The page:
The Toddler stage can be seen as one of the most challenging times, as well as one of the most rewarding times. Children at this stage are very mobile and active using all five senses to discover the world. Teachers are challenged to provide a safe but stimulating environment in which the child can grow. The toddler responds well to a regular daily routine with clear and predictable rest times, play times and meal times. Toilet training is best accomplished by taking the child to the facilities at the same times each day.
Important independence skills are being acquired during these years, including personal care such as toilet training, feeding and dressing. Patience is essential as a toddler struggles to put on a sweater (developing independence at this stage occurs after much repetition and encouragement). Realistic toys will enable children to engage in increasingly complex types of play. The toddler stage can be seen as one of the most challenging times, as well as one of the most rewarding times. Children at this stage are very mobile and active, using all five senses to discover the world. Teachers are challenged to provide a safe but stimulating environment in which the child can grow.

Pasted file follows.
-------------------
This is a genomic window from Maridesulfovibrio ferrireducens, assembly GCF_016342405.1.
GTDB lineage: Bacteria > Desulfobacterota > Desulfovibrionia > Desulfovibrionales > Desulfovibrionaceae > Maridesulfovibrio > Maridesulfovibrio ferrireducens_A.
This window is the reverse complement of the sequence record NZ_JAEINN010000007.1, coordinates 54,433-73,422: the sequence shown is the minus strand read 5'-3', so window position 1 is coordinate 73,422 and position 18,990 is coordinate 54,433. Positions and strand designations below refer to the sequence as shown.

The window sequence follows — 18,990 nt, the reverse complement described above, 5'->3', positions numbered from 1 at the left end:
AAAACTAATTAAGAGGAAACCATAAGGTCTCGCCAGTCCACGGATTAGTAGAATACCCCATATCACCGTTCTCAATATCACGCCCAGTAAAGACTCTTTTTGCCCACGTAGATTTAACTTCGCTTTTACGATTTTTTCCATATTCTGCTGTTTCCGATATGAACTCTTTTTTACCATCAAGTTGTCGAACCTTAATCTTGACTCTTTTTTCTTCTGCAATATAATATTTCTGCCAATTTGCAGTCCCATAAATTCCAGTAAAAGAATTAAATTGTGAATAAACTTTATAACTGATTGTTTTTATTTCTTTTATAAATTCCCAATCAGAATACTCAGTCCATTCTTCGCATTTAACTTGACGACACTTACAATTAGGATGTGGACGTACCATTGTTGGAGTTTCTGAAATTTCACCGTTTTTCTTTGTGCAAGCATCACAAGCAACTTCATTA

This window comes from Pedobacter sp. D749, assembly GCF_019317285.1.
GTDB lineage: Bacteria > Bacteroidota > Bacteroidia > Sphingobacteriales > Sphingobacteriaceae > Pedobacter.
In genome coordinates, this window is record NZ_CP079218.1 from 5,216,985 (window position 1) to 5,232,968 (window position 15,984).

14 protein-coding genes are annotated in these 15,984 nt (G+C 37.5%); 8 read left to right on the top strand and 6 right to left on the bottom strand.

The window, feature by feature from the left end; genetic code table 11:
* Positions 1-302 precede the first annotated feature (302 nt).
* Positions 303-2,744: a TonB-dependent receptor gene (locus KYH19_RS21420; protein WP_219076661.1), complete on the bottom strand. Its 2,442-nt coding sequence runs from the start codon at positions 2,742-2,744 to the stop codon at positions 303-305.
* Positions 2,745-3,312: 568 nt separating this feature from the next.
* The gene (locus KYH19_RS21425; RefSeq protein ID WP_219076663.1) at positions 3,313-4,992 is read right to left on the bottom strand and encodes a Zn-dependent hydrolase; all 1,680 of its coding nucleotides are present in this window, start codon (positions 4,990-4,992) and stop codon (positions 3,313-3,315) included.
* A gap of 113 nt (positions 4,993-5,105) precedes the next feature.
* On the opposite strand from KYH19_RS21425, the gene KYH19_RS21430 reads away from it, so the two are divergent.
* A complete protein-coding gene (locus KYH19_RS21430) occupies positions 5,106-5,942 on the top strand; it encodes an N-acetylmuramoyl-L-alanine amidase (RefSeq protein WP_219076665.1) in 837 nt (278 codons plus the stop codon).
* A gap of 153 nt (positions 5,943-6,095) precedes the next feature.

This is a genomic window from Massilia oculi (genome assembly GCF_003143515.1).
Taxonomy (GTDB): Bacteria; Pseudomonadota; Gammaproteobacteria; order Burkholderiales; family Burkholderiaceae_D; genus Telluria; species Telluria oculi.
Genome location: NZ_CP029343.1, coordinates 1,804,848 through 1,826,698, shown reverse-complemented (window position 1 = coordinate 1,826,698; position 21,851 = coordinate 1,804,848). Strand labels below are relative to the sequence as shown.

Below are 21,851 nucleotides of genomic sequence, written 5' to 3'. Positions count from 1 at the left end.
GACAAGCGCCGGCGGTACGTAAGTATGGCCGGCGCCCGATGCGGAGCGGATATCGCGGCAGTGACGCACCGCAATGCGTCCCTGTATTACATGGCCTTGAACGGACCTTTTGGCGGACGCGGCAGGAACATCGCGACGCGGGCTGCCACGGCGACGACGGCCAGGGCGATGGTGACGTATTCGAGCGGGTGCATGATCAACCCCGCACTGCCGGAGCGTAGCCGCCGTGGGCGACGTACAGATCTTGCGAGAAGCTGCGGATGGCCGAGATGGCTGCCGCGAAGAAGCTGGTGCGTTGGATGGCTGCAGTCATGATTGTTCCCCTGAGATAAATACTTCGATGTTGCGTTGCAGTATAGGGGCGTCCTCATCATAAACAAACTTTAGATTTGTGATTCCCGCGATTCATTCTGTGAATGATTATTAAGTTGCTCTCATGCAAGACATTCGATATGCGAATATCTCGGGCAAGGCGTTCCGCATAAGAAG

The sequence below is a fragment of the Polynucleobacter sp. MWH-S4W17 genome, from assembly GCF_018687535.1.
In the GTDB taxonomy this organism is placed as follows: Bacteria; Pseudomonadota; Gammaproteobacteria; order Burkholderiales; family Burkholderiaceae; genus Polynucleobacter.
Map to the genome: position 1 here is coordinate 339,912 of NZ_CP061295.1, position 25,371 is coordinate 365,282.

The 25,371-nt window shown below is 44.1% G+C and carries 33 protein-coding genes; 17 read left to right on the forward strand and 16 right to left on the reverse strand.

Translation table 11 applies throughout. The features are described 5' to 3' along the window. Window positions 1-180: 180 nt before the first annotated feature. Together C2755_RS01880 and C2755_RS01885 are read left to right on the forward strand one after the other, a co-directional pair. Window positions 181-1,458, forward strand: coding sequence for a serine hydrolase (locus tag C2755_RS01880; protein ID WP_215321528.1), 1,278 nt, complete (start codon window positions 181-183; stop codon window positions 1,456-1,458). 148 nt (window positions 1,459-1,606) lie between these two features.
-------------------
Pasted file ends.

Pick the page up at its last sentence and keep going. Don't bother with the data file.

The toddler programs provide for the following goals:
· To provide a nurturing, flexible and calm atmosphere where physical affection is freely given, self-concept skills are introduced and enhanced, independence is encouraged and expectations are made clear.
· To meet each child’s physical needs while at the same time teaching rudimentary self-help skills such as toilet training, dressing, washing their own hands etc…
· To establish respect for equipment and toys in the center as their own.
· To promote emotional growth: A.) Build self-confidence and a sense of self-worth by allowing choices within limits and to concentrate on successful experiences. B.) Always provide an accepting environment in which children can work and play.
· Promote social growth: Adults modeling acceptable behavior is critical to toddlers learning cooperative and group play.
· Promote Intellectual growth: A.) Instill a sense of curiosity. B.) Provide an atmosphere where children can discover and explore, offer experiences with open-ended questions and where emphasis is placed on the process not the product. C.) Provide a wide variety of activities within an outline. Curriculum areas of Art, Math, Science, Cooking, Music, Movement, Dramatic Play, etc… Through these activities the child learns to be able to trust his/her own feelings about what they learn, see and do. They also begin to share what they have learned with others.
· Promote Physical/motor development: A.)Children will participate in a variety of activities to develop their fine and large motor skills both with indoor and outdoor programs. B.) Engage in simple games and songs.
· Provide for the language development that is so important at this stage.
· Help develop independent behavior by encouraging self help skills.
· Provide care in small groups to offer more personalized attention, creating a relaxed atmosphere where the child feels safe and important.